That is why this year’s theme for the International Day of Peace is: “Together for Peace: Respect, Safety and Dignity for All”, focusing in particular on the plight of refugees and migrants throughout the world. Our obligation as an international community is to ensure that everyone forced to flee their homes receives the protection to which they are entitled under international law. Our duty as a human family is to replace fear with kindness. Continue reading →
The oceans make our home a blue planet. The oceans regulate climate, generate oxygen, and provide ecosystem services, energy and minerals. The life teeming below their surfaces and along the shorelines is a source of food and medicines. Oceans connect all of us, linking people and nations in cultural ties, and they are essential for sharing goods and services across the world. The importance of our oceans to every single living being on our planet cannot be overstated. Today, we celebrate all that the oceans give us, and reaffirm our commitment to being good stewards.
On this World Oceans Day, we look to the future. Caring for, and using, our oceans in sustainable ways is critical to achieve ecological and economic goals for communities everywhere. However, the future of our oceans is burdened by numerous threats – such as climate change and ocean acidification, pollution, unsustainable and destructive fishing practices, – and the lack of capacities to address these threats. Continue reading →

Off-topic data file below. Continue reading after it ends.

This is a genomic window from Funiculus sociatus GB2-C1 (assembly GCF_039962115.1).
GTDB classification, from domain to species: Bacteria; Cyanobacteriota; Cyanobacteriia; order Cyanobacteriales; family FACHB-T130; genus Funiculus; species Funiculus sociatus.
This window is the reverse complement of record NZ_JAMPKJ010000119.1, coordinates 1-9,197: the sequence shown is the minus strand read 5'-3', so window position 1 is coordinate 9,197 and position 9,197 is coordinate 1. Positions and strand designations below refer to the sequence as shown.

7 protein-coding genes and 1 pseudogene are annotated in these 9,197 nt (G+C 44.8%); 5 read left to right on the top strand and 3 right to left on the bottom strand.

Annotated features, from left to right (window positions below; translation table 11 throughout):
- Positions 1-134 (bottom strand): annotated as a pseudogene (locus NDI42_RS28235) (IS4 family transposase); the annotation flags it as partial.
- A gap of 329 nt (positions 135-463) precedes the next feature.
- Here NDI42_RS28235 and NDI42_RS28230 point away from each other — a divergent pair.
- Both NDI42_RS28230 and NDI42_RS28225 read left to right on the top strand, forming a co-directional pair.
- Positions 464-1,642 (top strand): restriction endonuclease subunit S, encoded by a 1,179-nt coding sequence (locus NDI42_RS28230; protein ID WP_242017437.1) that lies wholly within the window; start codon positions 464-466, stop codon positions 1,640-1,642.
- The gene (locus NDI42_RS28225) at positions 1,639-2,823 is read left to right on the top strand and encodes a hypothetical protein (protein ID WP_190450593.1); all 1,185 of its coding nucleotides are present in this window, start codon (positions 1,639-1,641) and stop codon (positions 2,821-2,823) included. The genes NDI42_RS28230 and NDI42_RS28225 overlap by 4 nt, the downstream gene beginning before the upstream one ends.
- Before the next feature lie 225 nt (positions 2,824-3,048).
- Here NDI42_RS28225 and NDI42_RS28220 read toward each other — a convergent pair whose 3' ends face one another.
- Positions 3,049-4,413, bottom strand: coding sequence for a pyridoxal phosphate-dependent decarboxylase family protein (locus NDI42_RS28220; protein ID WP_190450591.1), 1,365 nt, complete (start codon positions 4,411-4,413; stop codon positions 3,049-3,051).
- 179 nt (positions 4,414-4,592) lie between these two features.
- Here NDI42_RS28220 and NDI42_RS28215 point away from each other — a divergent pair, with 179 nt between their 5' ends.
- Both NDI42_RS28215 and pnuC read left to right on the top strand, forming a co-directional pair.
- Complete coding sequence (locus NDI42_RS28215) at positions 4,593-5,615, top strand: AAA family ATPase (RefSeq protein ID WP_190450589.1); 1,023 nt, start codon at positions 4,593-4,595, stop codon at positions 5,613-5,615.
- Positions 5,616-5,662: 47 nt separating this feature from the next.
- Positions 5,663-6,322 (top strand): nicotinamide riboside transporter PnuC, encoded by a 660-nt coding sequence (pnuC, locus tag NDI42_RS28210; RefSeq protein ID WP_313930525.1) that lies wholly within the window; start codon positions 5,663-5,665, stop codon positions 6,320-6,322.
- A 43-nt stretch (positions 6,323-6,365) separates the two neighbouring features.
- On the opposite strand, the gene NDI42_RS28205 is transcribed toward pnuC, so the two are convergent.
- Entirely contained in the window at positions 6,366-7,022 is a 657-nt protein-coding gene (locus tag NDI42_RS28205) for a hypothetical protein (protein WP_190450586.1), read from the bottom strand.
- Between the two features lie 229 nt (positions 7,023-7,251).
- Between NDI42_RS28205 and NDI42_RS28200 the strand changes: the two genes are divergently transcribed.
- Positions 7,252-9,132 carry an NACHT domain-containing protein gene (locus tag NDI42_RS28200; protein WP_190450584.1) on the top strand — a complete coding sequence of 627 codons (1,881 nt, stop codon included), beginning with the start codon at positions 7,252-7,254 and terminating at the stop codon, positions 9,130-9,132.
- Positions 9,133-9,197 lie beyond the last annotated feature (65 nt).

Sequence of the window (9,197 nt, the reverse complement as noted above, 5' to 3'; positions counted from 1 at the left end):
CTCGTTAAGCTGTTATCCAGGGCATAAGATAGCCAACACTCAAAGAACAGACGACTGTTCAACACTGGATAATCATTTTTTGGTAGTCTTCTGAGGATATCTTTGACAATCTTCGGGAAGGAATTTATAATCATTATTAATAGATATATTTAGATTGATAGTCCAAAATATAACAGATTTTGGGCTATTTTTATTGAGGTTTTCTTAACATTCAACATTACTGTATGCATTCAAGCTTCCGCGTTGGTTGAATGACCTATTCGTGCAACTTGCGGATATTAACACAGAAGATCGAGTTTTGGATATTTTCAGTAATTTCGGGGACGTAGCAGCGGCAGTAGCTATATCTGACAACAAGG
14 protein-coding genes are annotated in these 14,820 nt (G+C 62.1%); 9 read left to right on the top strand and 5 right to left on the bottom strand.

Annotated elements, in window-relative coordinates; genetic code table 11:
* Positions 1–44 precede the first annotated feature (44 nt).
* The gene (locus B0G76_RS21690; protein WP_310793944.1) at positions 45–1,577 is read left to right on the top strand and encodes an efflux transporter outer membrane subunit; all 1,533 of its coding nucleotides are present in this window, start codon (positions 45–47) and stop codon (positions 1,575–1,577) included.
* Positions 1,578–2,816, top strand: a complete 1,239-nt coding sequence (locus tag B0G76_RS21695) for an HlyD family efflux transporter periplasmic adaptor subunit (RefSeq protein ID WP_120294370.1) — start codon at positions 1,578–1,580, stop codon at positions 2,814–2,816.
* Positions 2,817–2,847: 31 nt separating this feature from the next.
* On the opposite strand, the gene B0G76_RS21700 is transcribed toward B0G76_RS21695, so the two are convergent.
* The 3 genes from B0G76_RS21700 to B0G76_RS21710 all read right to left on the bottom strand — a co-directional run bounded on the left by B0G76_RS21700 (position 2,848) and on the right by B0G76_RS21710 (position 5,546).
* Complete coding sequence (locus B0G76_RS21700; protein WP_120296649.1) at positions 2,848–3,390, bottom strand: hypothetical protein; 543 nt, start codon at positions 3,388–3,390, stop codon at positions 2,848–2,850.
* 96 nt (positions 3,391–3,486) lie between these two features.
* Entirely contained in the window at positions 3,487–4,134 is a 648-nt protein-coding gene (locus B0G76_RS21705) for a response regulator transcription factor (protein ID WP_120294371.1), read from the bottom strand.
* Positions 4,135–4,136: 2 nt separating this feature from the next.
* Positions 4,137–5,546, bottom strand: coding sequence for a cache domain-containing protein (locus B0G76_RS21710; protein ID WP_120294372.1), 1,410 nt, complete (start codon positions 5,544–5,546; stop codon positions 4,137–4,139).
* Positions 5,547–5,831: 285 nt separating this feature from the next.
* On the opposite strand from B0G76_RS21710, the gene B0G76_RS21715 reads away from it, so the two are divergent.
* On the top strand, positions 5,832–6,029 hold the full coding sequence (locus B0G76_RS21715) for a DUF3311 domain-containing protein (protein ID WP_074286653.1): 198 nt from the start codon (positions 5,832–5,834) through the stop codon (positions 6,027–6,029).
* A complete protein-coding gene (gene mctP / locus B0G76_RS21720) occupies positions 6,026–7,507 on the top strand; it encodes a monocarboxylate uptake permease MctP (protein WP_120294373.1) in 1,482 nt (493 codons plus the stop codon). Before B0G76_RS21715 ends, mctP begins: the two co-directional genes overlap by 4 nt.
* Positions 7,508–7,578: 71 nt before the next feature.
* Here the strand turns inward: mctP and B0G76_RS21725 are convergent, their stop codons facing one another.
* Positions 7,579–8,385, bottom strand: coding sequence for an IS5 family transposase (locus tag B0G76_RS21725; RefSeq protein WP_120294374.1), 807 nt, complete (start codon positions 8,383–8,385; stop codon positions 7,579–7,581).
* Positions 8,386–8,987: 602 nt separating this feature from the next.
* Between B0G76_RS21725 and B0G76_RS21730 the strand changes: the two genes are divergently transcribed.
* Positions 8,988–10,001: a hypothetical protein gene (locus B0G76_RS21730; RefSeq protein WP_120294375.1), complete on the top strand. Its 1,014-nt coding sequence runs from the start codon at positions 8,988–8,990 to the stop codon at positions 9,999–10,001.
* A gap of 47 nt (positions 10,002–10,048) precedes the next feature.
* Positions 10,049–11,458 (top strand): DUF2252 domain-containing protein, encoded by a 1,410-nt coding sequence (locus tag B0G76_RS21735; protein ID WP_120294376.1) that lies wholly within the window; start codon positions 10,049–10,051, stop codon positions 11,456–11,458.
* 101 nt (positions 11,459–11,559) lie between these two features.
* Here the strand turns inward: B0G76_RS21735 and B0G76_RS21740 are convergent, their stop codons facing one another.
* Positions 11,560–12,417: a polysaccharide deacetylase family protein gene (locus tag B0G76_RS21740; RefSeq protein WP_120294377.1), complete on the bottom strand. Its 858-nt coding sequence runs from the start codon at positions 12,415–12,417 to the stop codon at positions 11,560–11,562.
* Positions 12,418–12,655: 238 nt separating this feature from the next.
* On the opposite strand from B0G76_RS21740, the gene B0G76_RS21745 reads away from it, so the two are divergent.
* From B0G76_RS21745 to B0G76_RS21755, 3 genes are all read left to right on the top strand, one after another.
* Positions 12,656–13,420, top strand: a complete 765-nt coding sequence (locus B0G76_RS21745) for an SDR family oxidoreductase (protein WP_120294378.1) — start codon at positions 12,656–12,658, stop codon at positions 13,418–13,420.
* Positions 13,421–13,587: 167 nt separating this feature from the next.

As United Nations Secretary-General over the last decade, I have repeatedly stressed the interdependence of the three pillars of the United Nations — peace, sustainable development and human rights. Together, they form the basis of resilient and cohesive societies rooted in inclusion, justice and the rule of law.
I have also underscored that human rights are at the heart of the work and identity of the United Nations. This understanding is at the core of our Human Rights up Front initiative. Continue reading →